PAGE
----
We caught up with Mark Scott of the Santa Cruz X SRAM race team at the opening round of the 2020 Enduro World Series in Zermatt, Switzerland. Hailing from Scotland, this man would’ve relished the winter-like alpine conditions that rolled in on race day.
We sought him out in the pits to get the low down on his 2021 Santa Cruz Megatower C. Here’s how Mark set up his bike for riding the tape at EWS Zermatt. For context, Mark stands at 175cm tall with a racing weight of 71kg.
Mark Scott’s Santa Cruz Megatower C
The 2021 Santa Cruz Megatower remains unchanged in every way compared to its 2019 iteration, save for some new colorways. Mark Scott rides the marigold frame.
OK, it might be called something else but it did complement his practice day rubber gloves rather well. In fact, many riders chose to don a set of rubber gloves for race day in an attempt to stop their fingers freezing onto the brake levers no doubt.
Mark ran his Santa Cruz Megatower in the “low” geometry setting. That produces a head angle of 64.7°, a seat tube angle of 76.4° and a BB drop of 33mm.
Mark runs Maxxis tires. For the sharp rocks of Zermatt, he opted for a DH casing Minion DHF on the front and Minion DHR II on the rear. Those are seated on Santa Cruz’s Reserve wheels with a 30mm internal rim width. The carbon rims are laced to Industry Nine Hydra Hubs with an 0.37° engagement angle. Burgtec thru-axles pin everything together.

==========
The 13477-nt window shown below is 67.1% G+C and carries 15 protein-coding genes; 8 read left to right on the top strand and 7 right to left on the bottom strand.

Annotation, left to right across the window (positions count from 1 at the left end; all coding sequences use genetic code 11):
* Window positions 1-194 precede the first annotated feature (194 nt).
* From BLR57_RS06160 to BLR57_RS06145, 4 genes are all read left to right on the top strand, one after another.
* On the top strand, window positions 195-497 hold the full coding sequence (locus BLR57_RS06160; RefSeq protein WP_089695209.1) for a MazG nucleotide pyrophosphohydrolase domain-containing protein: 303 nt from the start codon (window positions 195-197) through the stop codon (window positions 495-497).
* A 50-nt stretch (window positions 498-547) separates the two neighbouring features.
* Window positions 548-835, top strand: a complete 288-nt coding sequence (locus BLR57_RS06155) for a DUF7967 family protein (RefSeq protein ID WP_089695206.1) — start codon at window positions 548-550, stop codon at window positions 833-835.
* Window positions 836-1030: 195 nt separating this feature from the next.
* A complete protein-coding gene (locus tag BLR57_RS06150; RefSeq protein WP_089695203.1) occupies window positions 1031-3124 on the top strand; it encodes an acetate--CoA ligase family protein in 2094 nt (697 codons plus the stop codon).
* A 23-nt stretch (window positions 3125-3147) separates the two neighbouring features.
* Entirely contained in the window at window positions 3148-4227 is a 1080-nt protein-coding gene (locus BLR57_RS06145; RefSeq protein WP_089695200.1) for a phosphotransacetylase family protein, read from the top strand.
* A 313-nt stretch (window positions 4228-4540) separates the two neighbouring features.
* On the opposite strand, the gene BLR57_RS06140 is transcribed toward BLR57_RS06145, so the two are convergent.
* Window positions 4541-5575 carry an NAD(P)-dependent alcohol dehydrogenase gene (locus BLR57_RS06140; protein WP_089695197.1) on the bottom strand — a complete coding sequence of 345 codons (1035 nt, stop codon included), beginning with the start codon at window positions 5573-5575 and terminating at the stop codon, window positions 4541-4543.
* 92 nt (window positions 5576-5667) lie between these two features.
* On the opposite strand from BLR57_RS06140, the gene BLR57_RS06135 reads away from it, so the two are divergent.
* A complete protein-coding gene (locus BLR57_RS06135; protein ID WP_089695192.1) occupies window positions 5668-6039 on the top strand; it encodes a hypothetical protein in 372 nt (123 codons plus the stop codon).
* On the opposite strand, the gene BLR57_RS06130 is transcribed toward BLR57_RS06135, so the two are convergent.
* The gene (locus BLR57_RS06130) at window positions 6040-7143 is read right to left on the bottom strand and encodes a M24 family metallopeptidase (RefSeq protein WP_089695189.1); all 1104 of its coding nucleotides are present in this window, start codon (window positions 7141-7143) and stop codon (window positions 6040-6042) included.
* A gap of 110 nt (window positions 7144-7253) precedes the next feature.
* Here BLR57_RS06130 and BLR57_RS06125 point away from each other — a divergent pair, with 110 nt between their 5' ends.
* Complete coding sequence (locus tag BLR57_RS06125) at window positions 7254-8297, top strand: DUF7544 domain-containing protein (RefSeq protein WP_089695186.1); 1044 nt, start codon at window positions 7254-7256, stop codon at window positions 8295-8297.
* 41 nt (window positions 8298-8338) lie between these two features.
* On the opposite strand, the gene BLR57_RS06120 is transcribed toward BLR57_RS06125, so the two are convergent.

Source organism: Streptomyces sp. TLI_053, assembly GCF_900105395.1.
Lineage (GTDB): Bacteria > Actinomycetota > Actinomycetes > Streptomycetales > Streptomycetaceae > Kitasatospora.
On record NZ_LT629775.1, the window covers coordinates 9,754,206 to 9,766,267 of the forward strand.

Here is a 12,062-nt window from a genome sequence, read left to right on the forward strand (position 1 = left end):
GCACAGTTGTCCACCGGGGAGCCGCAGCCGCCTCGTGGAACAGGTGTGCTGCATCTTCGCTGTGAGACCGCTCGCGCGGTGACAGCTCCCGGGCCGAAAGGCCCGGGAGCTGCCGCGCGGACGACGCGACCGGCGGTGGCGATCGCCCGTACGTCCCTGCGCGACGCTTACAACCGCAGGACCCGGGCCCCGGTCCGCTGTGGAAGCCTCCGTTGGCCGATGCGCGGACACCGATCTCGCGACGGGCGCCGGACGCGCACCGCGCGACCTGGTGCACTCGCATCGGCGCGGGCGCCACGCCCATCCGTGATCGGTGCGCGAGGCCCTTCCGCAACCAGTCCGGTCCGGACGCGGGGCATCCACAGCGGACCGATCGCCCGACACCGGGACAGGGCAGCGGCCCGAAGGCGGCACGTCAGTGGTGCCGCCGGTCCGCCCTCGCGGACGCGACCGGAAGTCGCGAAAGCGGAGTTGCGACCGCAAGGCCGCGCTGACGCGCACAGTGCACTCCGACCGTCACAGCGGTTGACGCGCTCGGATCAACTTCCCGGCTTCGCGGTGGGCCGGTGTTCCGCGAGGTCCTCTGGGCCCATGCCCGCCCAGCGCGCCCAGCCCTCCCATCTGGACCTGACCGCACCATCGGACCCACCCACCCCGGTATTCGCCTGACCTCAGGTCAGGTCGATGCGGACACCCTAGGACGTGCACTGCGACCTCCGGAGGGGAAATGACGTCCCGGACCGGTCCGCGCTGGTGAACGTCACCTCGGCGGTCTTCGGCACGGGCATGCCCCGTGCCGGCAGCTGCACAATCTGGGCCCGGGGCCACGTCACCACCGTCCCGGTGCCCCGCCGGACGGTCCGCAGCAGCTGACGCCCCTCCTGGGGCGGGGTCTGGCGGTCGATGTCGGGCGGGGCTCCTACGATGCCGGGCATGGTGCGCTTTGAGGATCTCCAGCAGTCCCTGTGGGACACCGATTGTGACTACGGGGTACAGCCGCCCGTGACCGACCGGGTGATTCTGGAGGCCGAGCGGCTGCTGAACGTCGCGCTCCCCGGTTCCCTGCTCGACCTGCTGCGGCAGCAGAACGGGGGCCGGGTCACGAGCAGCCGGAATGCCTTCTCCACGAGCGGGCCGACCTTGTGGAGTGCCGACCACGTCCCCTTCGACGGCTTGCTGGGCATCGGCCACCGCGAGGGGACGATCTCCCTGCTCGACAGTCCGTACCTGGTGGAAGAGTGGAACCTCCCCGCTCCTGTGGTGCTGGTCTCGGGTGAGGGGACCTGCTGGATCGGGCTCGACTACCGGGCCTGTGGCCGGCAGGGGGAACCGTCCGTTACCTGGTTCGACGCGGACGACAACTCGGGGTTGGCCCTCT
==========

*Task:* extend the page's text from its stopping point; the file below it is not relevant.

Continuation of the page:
Sandwiched between the rim and tire is a CushCore XC tire insert on the rear.
Mark Scott runs a 44mm offset RockShox ZEB fork at 170mm travel with 63 PSI and two tokens. On the damper side, Mark prefers the settings almost entirely open. He runs just 3 clicks of low speed compression damping while the high speed is fully open. At the low speed rebound end, Mark runs the ZEB 6 clicks from closed.
His RockShox Super Deluxe Ultimate shock is set to 163 PSI with two volume spacers.
Like many SRAM supported racers, Mark Scott runs their top end gravity brake, the Code RSC. SRAM sintered pads clamp onto a 200mm rotor on the front and rear.
A SRAM AXS drivetrain propels the bike, with a 10-50T cassette and a 34T chainring. Mark runs a top guide and bash guard to keep things tracking smoothly over rough terrain.
In the cockpit, Mark’s bike had a Burgtec finishing kit at EWS Zermatt. A 35mm reach stem clamps onto a 35mm bar cut to 750mm, though the actual width ends up at 760mm with the grips. For his AXS shifter, Mark has a custom one-piece lever, designed and made by an ex mechanic of his. Mark prefers its shape which is a little different to the standard AXS shifter.
Mark Scott runs a 175mm RockShox Reverb dropper seat post. He has to run the hydraulic version as he’s “too short for the AXS”. We guess he means that the receiving unit/battery of the AXS gets in the way of the rear wheel at full travel, for the specified standover clearance he wants on the bike.
As for the rest of the contact points, Mark rides on a Fizik Vento Argo R3 150mm saddle and Crankbrothers Mallet-E clipless pedals.